Brenda Russell has had a long, notable career as a singer and a songwriter. She is best known for the songs “Piano in the Dark”, which was a hit for herself in 1988, and “Get Here”, which was a hit for Oleta Adams in 1991. Other songs by Brenda include “If Only For One Night”, which was a hit in 1985 for Luther Vandross, and “She Walks This Earth (Soberana Rosa)”, for which Sting won a Grammy for Best Male Pop Vocal Performance in 2000. She was also nominated along with Allee Willis and Stephen Bray for a Tony Award for Best Original Score the Broadway musical The Color Purple.
Her songs have also reached the next generation through samples by Flo Rida (who samples “Piano in the Dark” for “I Cry”) and Kayne West (who samples “Think About You” by Brian and Brenda Russell for “See Me Now”).
This interview was for a preview article for a concert in support of The Rhythmic Arts Project (TRAP) on 2/6/15. It was done by phone on 1/23/15.
For over four decades, one of the best ways to “get your motor running” when you’re “looking for adventure” is to crank up “Born to Be Wild” on the stereo, the timeless first hit single from the band Steppenwolf. The voice that calls you to action in that song is that of singer John Kay. Steppenwolf went on to have other hits in the late ’60’s and early ’70’s, including “Magic Carpet Ride” and “Rock Me”, and their music has been used in seemingly countless movies and TV shows starting with Easy Rider, which featured “Born to Be Wild” and “The Pusher”. The band broke up in 1972, but has been active off and on since then in various incarnations.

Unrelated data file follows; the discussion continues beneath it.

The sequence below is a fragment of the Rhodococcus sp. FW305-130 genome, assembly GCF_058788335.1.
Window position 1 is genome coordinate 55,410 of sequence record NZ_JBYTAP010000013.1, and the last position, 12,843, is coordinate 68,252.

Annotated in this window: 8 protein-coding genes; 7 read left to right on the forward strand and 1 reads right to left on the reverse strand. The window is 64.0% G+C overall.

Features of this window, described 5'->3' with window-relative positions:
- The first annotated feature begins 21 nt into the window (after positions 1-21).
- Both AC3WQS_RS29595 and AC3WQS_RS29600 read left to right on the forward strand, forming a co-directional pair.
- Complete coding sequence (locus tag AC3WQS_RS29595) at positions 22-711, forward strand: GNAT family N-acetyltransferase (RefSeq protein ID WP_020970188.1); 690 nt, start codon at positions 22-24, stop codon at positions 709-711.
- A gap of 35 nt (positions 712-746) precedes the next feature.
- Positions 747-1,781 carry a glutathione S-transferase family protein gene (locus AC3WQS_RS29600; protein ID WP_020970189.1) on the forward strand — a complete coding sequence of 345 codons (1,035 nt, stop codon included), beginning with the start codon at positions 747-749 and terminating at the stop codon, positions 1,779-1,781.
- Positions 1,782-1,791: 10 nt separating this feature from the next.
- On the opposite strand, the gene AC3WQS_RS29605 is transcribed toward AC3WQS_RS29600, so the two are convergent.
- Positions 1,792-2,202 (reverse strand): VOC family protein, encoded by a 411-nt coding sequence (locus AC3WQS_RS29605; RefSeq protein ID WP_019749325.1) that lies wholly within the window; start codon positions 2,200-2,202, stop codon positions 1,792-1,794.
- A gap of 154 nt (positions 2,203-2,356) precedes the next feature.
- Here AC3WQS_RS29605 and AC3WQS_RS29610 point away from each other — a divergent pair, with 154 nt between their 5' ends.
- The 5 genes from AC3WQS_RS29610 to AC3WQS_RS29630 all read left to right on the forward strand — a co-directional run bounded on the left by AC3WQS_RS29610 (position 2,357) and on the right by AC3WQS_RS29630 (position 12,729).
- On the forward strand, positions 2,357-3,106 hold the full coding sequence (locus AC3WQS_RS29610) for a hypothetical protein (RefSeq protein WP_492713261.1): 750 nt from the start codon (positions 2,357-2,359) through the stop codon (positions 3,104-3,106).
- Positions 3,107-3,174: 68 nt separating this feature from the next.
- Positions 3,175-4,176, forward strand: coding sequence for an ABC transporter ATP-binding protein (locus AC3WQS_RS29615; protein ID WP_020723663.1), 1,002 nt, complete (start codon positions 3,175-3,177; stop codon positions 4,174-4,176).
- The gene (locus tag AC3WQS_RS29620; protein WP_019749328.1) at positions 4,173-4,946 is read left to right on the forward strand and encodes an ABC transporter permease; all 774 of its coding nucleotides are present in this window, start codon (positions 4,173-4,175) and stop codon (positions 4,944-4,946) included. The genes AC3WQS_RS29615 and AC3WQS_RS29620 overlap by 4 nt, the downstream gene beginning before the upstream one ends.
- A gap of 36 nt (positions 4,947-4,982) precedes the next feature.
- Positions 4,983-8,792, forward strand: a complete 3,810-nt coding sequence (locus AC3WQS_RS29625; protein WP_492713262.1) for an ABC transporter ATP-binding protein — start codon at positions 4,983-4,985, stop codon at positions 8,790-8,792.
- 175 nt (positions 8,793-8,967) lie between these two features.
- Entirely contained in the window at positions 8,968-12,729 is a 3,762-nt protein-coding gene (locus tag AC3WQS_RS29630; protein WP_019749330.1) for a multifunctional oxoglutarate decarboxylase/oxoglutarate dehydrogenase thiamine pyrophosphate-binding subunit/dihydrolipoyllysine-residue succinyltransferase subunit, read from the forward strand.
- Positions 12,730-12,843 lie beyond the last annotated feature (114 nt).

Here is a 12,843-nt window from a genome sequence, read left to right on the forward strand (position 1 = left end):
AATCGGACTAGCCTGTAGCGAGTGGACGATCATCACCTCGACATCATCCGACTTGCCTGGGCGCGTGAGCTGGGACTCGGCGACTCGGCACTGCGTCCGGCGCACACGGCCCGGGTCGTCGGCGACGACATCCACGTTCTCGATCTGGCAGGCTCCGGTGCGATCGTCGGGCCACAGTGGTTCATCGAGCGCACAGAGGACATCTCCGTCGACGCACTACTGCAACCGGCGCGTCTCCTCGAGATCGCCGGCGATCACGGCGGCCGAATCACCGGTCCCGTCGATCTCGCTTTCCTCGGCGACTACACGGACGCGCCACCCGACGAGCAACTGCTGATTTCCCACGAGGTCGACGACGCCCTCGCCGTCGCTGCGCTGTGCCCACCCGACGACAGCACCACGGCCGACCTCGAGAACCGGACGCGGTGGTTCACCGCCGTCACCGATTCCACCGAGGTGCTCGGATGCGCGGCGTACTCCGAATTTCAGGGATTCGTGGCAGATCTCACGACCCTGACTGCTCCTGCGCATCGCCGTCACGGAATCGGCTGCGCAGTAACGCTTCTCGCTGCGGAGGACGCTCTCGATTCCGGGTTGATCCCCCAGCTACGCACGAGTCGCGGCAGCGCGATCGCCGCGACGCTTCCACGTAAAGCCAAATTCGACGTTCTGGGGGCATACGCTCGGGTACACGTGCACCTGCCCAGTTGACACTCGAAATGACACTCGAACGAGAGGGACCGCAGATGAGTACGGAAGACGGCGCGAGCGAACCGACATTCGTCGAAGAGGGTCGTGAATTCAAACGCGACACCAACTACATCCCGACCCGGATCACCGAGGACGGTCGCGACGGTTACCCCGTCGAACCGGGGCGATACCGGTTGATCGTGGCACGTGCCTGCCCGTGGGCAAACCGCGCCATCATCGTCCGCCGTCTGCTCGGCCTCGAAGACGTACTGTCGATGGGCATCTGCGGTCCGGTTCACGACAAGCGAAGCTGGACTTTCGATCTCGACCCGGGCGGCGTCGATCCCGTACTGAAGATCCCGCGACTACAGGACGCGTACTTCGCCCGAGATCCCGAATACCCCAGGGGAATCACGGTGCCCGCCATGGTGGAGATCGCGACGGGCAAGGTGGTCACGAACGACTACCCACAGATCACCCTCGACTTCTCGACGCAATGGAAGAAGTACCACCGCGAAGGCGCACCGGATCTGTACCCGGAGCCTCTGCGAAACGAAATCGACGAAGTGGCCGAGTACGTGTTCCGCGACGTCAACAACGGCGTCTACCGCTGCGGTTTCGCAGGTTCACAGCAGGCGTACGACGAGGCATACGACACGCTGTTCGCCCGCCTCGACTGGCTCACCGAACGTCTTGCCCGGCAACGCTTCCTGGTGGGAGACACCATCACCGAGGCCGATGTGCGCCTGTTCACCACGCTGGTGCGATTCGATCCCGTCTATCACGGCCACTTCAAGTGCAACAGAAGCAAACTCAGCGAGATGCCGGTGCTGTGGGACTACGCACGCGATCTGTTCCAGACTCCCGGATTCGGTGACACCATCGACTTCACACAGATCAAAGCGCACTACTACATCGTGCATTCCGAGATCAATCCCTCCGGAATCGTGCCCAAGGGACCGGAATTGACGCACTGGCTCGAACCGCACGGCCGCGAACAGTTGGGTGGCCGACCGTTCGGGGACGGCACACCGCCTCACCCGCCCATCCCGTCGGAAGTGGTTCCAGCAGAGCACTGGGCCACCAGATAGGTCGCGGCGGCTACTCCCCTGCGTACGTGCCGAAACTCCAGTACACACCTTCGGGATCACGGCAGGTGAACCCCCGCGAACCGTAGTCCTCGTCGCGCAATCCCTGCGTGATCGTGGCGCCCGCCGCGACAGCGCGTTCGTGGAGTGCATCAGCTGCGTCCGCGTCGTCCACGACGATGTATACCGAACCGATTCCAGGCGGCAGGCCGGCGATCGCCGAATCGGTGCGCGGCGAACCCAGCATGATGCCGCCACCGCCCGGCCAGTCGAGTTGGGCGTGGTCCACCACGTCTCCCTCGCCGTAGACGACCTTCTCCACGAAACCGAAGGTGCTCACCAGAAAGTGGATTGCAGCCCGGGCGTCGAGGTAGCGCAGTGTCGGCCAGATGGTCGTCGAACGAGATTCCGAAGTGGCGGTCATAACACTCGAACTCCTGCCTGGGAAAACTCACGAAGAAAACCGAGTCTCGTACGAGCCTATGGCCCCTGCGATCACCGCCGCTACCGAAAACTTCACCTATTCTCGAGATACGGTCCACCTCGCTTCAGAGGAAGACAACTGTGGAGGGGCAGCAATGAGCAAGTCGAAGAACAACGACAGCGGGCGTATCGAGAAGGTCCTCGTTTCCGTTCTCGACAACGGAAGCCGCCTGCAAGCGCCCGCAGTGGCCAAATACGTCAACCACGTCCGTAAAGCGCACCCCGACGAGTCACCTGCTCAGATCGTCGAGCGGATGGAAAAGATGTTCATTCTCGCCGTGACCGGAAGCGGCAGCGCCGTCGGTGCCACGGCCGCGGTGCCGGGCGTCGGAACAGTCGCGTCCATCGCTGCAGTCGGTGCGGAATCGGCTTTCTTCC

In addition to musical pursuits, Kay and his wife Jutta devote much of their energy these days to the Maue Kay Foundation, which works to protect wildlife, the environment, and human rights.
This interview is for John Kay’s concert on 1/30/15 at SOhO in Santa Barbara; also performing is The Dirty Knobs, a band which features Tom Petty’s longtime guitarist Mike Campbell. (An earlier interview with Mike Campbell is here.) It was done by phone on 1/15/15. (Jutta Maue-Kay photo)
Patti Smith and her band first rocked the world forty years ago with her fusion of poetry and primitive three-chord rock. Their 1975 debut Horses is regularly ranked as one of the most influential rock and roll albums of all time, and Smith went on to release other acclaimed albums – and to continue to thrill audiences – throughout the decades, all the while growing as an artist.
Smith’s secret weapon throughout most of her musical journey has been guitarist Lenny Kaye, who provided accompaniment at her first public poetry reading in 1971, was in Smith’s band during her 1970’s heyday, and rejoined when Smith returned to action in the mid-1990’s. In a parallel life, Kaye also put together the well-regarded Nuggets compilation which rescued a smokin’ set of 1960’s garage rock gems from obscurity.
This interview with Lenny Kaye was for a preview article for the Patti Smith concert on 1/27/15 at the Granada Theatre in Santa Barbara. It was done by phone on 1/22/15.
Paul Williams has had an amazingly fruitful career as a singer, songwriter, actor, and author.